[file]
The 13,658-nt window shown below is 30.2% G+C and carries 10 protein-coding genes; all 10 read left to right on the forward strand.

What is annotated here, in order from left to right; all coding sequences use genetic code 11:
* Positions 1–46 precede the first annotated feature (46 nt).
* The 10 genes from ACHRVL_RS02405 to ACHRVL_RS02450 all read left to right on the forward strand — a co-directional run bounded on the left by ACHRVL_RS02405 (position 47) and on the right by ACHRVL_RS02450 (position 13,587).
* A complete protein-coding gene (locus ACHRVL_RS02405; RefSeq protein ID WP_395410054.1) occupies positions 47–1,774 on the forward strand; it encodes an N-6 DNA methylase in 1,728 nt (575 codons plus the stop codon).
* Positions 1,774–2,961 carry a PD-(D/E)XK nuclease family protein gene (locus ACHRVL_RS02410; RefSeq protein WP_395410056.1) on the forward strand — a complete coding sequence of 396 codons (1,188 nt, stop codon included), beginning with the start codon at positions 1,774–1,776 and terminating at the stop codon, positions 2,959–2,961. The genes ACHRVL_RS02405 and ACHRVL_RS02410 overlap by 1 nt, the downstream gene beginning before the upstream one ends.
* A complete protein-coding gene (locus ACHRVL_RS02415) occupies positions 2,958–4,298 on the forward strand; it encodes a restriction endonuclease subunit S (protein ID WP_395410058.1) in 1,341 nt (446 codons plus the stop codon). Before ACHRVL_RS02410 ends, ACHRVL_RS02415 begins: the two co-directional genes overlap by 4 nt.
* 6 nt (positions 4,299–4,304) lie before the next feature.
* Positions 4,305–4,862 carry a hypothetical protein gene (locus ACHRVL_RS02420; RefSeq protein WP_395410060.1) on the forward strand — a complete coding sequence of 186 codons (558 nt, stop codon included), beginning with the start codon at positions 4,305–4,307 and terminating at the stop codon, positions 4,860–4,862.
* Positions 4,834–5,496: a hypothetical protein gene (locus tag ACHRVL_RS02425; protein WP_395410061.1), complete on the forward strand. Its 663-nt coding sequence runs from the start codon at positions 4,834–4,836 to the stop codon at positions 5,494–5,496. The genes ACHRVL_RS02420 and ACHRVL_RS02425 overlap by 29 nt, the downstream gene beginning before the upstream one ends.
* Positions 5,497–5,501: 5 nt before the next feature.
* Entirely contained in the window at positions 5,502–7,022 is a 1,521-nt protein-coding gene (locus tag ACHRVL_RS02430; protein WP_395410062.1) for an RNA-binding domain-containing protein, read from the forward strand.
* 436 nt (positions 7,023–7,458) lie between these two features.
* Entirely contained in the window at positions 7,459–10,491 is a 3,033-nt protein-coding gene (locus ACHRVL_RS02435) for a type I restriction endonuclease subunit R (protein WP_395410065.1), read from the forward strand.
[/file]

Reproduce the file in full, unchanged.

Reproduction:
The 13,658-nt window shown below is 30.2% G+C and carries 10 protein-coding genes; all 10 read left to right on the forward strand.

What is annotated here, in order from left to right; all coding sequences use genetic code 11:
* Positions 1–46 precede the first annotated feature (46 nt).
* The 10 genes from ACHRVL_RS02405 to ACHRVL_RS02450 all read left to right on the forward strand — a co-directional run bounded on the left by ACHRVL_RS02405 (position 47) and on the right by ACHRVL_RS02450 (position 13,587).
* A complete protein-coding gene (locus ACHRVL_RS02405; RefSeq protein ID WP_395410054.1) occupies positions 47–1,774 on the forward strand; it encodes an N-6 DNA methylase in 1,728 nt (575 codons plus the stop codon).
* Positions 1,774–2,961 carry a PD-(D/E)XK nuclease family protein gene (locus ACHRVL_RS02410; RefSeq protein WP_395410056.1) on the forward strand — a complete coding sequence of 396 codons (1,188 nt, stop codon included), beginning with the start codon at positions 1,774–1,776 and terminating at the stop codon, positions 2,959–2,961. The genes ACHRVL_RS02405 and ACHRVL_RS02410 overlap by 1 nt, the downstream gene beginning before the upstream one ends.
* A complete protein-coding gene (locus ACHRVL_RS02415) occupies positions 2,958–4,298 on the forward strand; it encodes a restriction endonuclease subunit S (protein ID WP_395410058.1) in 1,341 nt (446 codons plus the stop codon). Before ACHRVL_RS02410 ends, ACHRVL_RS02415 begins: the two co-directional genes overlap by 4 nt.
* 6 nt (positions 4,299–4,304) lie before the next feature.
* Positions 4,305–4,862 carry a hypothetical protein gene (locus ACHRVL_RS02420; RefSeq protein WP_395410060.1) on the forward strand — a complete coding sequence of 186 codons (558 nt, stop codon included), beginning with the start codon at positions 4,305–4,307 and terminating at the stop codon, positions 4,860–4,862.
* Positions 4,834–5,496: a hypothetical protein gene (locus tag ACHRVL_RS02425; protein WP_395410061.1), complete on the forward strand. Its 663-nt coding sequence runs from the start codon at positions 4,834–4,836 to the stop codon at positions 5,494–5,496. The genes ACHRVL_RS02420 and ACHRVL_RS02425 overlap by 29 nt, the downstream gene beginning before the upstream one ends.
* Positions 5,497–5,501: 5 nt before the next feature.
* Entirely contained in the window at positions 5,502–7,022 is a 1,521-nt protein-coding gene (locus tag ACHRVL_RS02430; protein WP_395410062.1) for an RNA-binding domain-containing protein, read from the forward strand.
* 436 nt (positions 7,023–7,458) lie between these two features.
* Entirely contained in the window at positions 7,459–10,491 is a 3,033-nt protein-coding gene (locus ACHRVL_RS02435) for a type I restriction endonuclease subunit R (protein WP_395410065.1), read from the forward strand.